Run for the Panthers to fund incentives for PHS

Sandra ClarkOur Town Teens, Powell

Great things are happening at Powell High School. That’s the message principal Dr. Chad Smith brought Tuesday to the Powell Business & Professional Association.

Powell High has the 2018 teacher of the year for Knox County and a principal in contention for state honors, and it was ranked third of 14 Knox County high schools on the state report card. Let that sink in, and we’ll circle back later.

Smith came to talk about kids.

First, there’s the excitement around Powell’s softball team – the AAA defending state champions. “We lost 10 inches of dirt off the softball field during recent rains,” he said. Replacement dirt was expected to cost over $5,000, but South Knoxville’s loss became Powell’s gain.

Mayor Glenn Jacobs will send dirt from South-Doyle Middle School (hauled to the former South-Young High football field, which was slated to become a BMX track) over to Powell since his decision to cancel construction of the track. Smith said most softball players are back and the team launched the ’19 season by beating Karns High on Monday.

Second, Powell High has brought back a program launched by former principal and later superintendent Allen Morgan. The Renaissance Program rewards students for academic excellence, good attendance and behavior. “Kids are facing more challenges than ever before. We want to create a school where kids want to come every day,” Smith said.

The incentives are varied and range from incentive cards to schoolwide events to helping send students to a national conference in Orlando. “I might take two dozen donuts down the hall and give them to the first class with perfect attendance,” Smith said.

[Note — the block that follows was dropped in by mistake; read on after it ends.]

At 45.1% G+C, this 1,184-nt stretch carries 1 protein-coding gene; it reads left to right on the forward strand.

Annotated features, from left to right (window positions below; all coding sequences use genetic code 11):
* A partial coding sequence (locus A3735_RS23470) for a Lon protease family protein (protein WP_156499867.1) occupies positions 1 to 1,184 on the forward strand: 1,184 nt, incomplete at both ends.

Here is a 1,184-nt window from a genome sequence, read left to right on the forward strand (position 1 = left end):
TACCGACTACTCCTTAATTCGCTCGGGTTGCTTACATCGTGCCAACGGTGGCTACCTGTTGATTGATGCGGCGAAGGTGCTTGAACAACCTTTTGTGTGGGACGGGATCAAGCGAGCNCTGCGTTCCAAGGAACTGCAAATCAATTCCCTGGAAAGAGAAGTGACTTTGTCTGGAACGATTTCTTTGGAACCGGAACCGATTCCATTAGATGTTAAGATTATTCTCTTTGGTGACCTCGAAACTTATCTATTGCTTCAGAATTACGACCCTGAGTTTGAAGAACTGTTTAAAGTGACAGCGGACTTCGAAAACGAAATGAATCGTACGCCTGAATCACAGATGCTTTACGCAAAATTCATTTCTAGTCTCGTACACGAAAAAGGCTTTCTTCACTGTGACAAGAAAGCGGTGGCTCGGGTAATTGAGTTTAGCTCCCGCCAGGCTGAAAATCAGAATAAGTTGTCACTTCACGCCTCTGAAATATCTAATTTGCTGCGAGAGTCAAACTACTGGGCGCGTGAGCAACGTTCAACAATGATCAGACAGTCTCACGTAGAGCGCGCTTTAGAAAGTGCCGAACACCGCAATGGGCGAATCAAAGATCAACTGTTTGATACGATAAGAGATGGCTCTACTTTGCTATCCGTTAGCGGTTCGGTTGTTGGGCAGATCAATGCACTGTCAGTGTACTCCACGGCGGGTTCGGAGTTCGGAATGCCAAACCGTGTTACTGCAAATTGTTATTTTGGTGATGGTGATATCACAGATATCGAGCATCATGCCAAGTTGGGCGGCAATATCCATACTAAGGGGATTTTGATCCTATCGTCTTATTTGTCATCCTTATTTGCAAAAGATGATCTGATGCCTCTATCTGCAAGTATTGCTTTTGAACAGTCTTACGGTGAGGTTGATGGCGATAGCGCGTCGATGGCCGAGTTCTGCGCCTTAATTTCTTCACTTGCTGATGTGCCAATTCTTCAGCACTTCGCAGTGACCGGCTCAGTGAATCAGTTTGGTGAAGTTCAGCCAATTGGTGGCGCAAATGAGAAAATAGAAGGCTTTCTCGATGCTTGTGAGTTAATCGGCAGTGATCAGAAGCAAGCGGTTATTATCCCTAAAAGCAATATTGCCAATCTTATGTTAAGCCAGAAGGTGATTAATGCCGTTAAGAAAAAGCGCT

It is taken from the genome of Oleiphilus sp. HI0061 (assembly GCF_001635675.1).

Explaining the Run for the Panthers 5k are Julie Liford, student Abby Mooney and Beth Mooney. Liford and Mooney teach science at Powell High School.

Run for the Panthers: To fund the incentives, Powell High is sponsoring a 5k road race on the Emory Road greenway/sidewalk on Saturday, May 4. The race will finish on the football field with T-shirts and swag to participants from business sponsors.

Coordinators are science teachers Julie Liford and Beth Mooney who can be reached at or or 865-938-2171, ext. 74654 or 74671. April 10 is the deadline for sponsors’ payment and artwork. Register to run here.

Teacher of the Year: Knox County Schools honored nearly 200 teachers during its 2019-2020 Teacher of the Year celebration at the Knoxville Convention Center. The event was sponsored by Lifetouch and Partners in Education.

School-level nominees were chosen by their colleagues, based on the number of faculty at the school. From these nominees, a single countywide winner was selected for elementary, middle and high school.

Powell High had four school-level winners: Beth Mooney, science; Jennifer Doubleday, English; Susan Martin, CTE; and Alice Carson, math. Knox County winners were:

Alice Carson

Alice Carson from Powell High School, who teaches geometry and statistics and has been an educator for more than 30 years. She emphasizes collaboration among her students and has helped implement Focus Review Sessions that enable students to receive tutoring on specific objectives.

Janet Smith from Karns Middle School, an eighth-grade ELA teacher who has never forgotten the importance of empowering individual students, including those who are struggling. During her time at Karns, she has helped create a peer-tutoring program and has led the National Junior Honor Society.

Crystal Dougan from Brickey-McCloud Elementary, a K-5 library media specialist who began a reading incentive program at her school library two years ago. She has seen a significant increase in students who achieve their AR goals and in ELA scores on the TCAP.

Principal of the Year: In introducing Dr. Smith, Clyde Wood said he is slated to be the state’s high school principal of the year. But Smith said an official announcement on that won’t come until May. Wood, CEO of Tennova North, chairs the education committee of the PBPA.

State Report Card: Powell High ranked third of 14 Knox County public high school on statewide criteria, Smith said.

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